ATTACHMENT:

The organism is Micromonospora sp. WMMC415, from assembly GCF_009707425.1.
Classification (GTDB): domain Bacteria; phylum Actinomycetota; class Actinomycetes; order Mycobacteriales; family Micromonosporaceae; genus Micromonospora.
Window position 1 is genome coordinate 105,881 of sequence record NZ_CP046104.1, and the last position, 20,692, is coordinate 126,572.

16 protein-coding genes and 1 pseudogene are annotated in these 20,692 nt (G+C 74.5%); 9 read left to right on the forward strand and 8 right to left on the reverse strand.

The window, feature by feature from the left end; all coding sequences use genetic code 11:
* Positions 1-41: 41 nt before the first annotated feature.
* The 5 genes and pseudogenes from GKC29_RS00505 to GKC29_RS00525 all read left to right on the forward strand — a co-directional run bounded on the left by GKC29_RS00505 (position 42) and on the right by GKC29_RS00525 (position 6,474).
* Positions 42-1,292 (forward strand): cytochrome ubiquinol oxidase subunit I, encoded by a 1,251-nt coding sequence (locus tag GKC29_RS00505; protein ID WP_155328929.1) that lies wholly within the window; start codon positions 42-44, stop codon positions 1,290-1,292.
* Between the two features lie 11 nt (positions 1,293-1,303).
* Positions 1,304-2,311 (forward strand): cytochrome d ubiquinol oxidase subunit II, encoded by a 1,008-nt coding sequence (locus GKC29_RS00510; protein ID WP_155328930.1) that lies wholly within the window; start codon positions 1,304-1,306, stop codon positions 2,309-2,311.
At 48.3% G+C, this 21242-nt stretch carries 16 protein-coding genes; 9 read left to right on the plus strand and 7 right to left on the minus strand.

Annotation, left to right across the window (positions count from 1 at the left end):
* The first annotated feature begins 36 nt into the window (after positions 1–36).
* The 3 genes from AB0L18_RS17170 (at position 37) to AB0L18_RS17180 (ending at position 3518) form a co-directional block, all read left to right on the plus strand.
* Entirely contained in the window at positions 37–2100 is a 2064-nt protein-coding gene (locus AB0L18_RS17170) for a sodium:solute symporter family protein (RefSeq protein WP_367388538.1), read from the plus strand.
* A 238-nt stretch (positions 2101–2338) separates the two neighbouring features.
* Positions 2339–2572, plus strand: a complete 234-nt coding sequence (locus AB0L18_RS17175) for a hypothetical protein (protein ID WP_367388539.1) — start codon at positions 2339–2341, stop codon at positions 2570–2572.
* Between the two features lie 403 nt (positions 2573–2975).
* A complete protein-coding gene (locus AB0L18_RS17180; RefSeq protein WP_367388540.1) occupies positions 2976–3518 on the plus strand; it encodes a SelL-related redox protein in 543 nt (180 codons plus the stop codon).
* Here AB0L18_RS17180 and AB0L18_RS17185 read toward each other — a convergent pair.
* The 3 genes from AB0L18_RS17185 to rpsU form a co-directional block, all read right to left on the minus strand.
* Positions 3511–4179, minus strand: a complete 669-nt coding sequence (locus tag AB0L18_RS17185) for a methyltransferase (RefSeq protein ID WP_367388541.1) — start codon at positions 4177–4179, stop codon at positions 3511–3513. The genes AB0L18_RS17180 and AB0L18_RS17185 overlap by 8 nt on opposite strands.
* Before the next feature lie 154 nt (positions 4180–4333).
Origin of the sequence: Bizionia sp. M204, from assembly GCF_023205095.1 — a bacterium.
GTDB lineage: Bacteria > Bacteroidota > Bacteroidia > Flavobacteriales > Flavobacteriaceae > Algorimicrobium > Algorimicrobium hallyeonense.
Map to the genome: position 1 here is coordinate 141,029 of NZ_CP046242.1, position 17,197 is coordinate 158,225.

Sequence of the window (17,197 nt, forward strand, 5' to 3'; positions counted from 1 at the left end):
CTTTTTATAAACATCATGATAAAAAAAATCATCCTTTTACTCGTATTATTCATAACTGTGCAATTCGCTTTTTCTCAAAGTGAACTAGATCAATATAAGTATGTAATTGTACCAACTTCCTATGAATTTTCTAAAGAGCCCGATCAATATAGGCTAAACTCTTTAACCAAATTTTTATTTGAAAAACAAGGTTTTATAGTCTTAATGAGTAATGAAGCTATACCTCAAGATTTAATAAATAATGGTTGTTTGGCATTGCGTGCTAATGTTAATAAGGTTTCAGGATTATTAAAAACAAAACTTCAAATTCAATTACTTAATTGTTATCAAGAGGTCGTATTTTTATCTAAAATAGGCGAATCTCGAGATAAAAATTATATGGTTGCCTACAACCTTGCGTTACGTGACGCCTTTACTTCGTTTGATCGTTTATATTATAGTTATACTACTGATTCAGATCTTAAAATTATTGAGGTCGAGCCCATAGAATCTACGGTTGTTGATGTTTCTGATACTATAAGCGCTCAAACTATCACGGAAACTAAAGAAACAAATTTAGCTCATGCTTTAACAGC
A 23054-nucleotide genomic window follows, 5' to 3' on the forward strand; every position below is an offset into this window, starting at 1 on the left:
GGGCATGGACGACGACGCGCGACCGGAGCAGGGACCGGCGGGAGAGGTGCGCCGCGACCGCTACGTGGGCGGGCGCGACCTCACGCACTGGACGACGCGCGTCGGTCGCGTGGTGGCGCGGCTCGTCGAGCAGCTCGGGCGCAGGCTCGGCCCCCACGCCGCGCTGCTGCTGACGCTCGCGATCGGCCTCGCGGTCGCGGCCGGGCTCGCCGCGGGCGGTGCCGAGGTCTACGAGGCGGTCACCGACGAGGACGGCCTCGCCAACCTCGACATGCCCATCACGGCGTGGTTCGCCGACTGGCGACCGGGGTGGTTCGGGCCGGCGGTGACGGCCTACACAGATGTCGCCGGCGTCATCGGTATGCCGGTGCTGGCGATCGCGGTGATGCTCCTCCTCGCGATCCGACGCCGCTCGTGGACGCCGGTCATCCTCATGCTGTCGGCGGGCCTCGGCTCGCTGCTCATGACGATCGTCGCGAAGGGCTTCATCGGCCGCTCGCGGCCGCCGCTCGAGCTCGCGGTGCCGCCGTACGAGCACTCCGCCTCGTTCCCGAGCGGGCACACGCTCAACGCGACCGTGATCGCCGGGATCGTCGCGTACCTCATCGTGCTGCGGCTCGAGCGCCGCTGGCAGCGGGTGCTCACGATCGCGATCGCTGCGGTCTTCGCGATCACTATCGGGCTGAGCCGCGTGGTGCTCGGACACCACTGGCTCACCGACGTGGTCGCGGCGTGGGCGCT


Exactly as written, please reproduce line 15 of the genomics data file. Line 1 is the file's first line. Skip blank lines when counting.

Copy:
* Entirely contained in the window at positions 37–2100 is a 2064-nt protein-coding gene (locus AB0L18_RS17170) for a sodium:solute symporter family protein (RefSeq protein WP_367388538.1), read from the plus strand.